The Accessibility Observatory at the University of Minnesota provides research and data on the ability of people to reach the destinations they must visit to meet their needs. The site includes a number of Access Across America research publications.
The U.S. Department of Agriculture’s Food Access Research Atlas provides census tract-level data on overall access to grocery stores, and for low-income and car-free households. It presents a spatial overview of food access indicators for low-income and other census tracts using different measures of supermarket accessibility; provides food access data for populations within census tracts; and offers census-tract-level data on food access that can be downloaded for community planning or research purposes.
The Trust for Public Land's Park Score tool provides information on the share of the population located within a 10-minute walk of a park for the 75 largest U.S. cities. The tool provides information for the overall population and for different age and income groups.
The authors of this study find that longer commutes are associated with reduced physical activity and increased body mass index and blood pressure.
Hoehner C, Barlow C, Allen P, Schooman M. Commuting distance, cardiorespiratory fitness, and metabolic risk. American Journal of Preventive Medicine 2012;42(6):571-578.
This study examines the relationship between body weight and distance to groceries. It finds that longer distances to grocery stores are associated with increased body mass index.
Inagami S, Cohen DA, Finch BK, Asch SM. You are where you shop: grocery store locations, weight, and neighborhoods. American Journal of Preventive Medicine 2006;31(1):10-17.
This study examines the relationship between fruit and vegetable intake and local access to grocery stores. The authors find that fruit and vegetable intake increases by 32% for each additional supermarket in the census tract for black Americans and 11% for white Americans.
Morland K, Wing S, Diez Roux A. The contextual effect of the local food environment on residents’ diets: the atherosclerosis risk in communities study. American Journal of Public Health 2002;92(11):1761–1767.
This comprehensive review of research linking park access to health cites multiple studies that have found a strong relationship between physical activity and access to parks, particularly for children.
Godbey G, Mowen A. 2010. The benefits of physical activity provided by park and recreation services: the scientific evidence. National Recreation and Parks Association.
This report examines the relationship between several transportation variables and employment outcomes. It finds that car ownership and residence near public transportation are key factors that increase the likelihood of return to work.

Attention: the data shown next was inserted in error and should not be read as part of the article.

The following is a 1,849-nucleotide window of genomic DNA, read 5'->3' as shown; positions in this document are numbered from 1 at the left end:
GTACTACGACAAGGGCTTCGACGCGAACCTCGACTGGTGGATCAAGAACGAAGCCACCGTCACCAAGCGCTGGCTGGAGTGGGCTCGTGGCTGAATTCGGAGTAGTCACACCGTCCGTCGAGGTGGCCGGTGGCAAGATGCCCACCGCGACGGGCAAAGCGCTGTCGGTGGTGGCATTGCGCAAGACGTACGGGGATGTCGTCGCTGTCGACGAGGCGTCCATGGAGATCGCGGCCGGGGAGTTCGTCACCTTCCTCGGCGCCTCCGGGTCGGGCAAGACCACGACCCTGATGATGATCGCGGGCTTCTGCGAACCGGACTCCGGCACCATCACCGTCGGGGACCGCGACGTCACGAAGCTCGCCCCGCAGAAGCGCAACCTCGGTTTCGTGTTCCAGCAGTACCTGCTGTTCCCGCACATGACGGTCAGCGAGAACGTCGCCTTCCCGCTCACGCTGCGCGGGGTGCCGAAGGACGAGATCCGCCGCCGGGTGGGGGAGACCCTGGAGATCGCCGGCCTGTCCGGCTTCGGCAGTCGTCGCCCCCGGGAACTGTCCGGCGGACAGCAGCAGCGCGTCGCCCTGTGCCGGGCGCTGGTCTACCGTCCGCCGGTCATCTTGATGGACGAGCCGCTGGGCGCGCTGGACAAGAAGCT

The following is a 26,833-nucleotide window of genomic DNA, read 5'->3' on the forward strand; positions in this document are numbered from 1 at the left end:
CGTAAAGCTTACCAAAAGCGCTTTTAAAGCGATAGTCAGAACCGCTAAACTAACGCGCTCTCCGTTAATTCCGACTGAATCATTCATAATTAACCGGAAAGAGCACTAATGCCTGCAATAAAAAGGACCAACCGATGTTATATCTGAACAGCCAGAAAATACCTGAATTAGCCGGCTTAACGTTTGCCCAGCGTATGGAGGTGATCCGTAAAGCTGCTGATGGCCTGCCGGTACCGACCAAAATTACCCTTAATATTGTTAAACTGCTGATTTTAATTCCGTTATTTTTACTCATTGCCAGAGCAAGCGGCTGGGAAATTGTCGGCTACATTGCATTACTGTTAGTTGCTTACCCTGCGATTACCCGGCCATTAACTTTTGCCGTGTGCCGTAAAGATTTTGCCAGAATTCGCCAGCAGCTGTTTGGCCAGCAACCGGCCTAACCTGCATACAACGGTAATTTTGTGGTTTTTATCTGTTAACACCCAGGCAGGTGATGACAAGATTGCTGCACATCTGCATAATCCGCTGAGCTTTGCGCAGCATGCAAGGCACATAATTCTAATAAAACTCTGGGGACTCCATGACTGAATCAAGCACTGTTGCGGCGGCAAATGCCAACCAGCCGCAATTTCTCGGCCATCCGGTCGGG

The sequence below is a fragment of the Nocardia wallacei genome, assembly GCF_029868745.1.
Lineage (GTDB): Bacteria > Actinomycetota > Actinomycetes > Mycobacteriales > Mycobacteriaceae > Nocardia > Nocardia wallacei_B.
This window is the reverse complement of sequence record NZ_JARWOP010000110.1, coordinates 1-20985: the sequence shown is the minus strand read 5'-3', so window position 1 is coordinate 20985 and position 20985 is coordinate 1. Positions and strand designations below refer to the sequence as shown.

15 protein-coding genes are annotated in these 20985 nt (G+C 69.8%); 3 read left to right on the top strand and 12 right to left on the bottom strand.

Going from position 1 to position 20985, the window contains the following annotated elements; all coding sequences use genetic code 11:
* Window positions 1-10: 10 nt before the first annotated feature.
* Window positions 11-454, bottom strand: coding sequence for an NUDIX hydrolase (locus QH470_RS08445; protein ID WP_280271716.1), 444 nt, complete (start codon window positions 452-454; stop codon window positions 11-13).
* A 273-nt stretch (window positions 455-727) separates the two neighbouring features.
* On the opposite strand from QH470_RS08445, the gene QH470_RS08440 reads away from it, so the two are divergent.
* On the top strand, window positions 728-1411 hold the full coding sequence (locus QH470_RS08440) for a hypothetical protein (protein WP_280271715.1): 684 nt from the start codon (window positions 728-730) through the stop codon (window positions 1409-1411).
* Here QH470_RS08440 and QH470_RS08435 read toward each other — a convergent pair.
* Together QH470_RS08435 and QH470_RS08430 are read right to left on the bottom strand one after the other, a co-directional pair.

Cervero R, Sandoval O, Landis J. Transportation as a stimulus of welfare-to-work: private versus public mobility. Journal of Planning Education and Research 2002;22(1):50-63.
The authors report findings from a telephone survey of why parents drive their children to schools that are within walking or bicycling distance (less than 2 miles). It offers recommendations for how Safe Routes to School program administrators can address issues related to parental convenience and time constraints.
McDonald N, Aalborg A. Why parents drive children to school: implications for safe routes to school programs. Journal of the American Planning Association 2009;75(3):331-342.
This report summarizes research on the social, community, and environmental characteristics that determine whether children use active transportation to get to school and provides recommendations for future practice.
Davison KK, Werder JL, Lawson CT. Children’s active commuting to school: current knowledge and future directions. Preventing Chronic Disease 2008;5(3):A100.
This report examines the relationship between travel behavior and several built environment variables. It finds that increasing accessibility to jobs by auto and public transportation can reduce driving, and that people walk more in neighborhoods with destinations located within 1 mile.
Ewing R, Cervero R. Travel and the built environment: a meta-analysis. Journal of the American Planning Association 2010;76(3):1-30.
Access to Destinations consists of 11 studies in three subject areas. The research takes a new approach to understanding how people use the transportation system and how transportation and land use interact. At the heart of this approach is the concept of accessibility: the ability of people to reach the destinations they need to visit to meet their needs.
Levinson, D. 2010.Measuring What Matters: Access to Destinations. Center for Transportation Studies. University of Minnesota.